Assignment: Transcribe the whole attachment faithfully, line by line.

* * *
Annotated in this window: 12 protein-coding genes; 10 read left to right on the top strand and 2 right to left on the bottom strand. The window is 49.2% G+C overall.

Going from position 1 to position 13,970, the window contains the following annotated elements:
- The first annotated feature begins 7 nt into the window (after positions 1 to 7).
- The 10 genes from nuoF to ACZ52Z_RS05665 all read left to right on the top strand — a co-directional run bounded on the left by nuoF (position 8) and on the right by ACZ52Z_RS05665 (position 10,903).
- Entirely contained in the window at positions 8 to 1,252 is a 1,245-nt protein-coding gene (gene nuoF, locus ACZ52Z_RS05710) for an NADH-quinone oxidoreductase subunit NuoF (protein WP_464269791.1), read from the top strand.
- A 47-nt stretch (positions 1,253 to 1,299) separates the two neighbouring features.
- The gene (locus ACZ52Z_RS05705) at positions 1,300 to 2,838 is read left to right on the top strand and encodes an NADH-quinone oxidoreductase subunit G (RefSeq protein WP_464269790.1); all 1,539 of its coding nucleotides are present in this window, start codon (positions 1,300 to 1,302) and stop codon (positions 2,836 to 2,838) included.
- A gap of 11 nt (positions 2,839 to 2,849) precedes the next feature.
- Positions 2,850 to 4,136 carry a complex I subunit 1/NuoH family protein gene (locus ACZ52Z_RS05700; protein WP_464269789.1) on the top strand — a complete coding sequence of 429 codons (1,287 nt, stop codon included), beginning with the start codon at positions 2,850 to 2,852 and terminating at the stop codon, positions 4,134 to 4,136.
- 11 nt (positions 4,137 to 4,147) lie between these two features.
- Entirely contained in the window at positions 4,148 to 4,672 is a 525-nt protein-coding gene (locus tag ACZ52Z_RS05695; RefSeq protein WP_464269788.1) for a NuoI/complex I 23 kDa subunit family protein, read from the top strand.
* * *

Annotated in this window: 12 protein-coding genes; 10 read left to right on the top strand and 2 right to left on the bottom strand. The window is 49.2% G+C overall.

Going from position 1 to position 13,970, the window contains the following annotated elements:
- The first annotated feature begins 7 nt into the window (after positions 1 to 7).
- The 10 genes from nuoF to ACZ52Z_RS05665 all read left to right on the top strand — a co-directional run bounded on the left by nuoF (position 8) and on the right by ACZ52Z_RS05665 (position 10,903).
- Entirely contained in the window at positions 8 to 1,252 is a 1,245-nt protein-coding gene (gene nuoF, locus ACZ52Z_RS05710) for an NADH-quinone oxidoreductase subunit NuoF (protein WP_464269791.1), read from the top strand.
- A 47-nt stretch (positions 1,253 to 1,299) separates the two neighbouring features.
- The gene (locus ACZ52Z_RS05705) at positions 1,300 to 2,838 is read left to right on the top strand and encodes an NADH-quinone oxidoreductase subunit G (RefSeq protein WP_464269790.1); all 1,539 of its coding nucleotides are present in this window, start codon (positions 1,300 to 1,302) and stop codon (positions 2,836 to 2,838) included.
- A gap of 11 nt (positions 2,839 to 2,849) precedes the next feature.
- Positions 2,850 to 4,136 carry a complex I subunit 1/NuoH family protein gene (locus ACZ52Z_RS05700; protein WP_464269789.1) on the top strand — a complete coding sequence of 429 codons (1,287 nt, stop codon included), beginning with the start codon at positions 2,850 to 2,852 and terminating at the stop codon, positions 4,134 to 4,136.
- 11 nt (positions 4,137 to 4,147) lie between these two features.
- Entirely contained in the window at positions 4,148 to 4,672 is a 525-nt protein-coding gene (locus tag ACZ52Z_RS05695; RefSeq protein WP_464269788.1) for a NuoI/complex I 23 kDa subunit family protein, read from the top strand.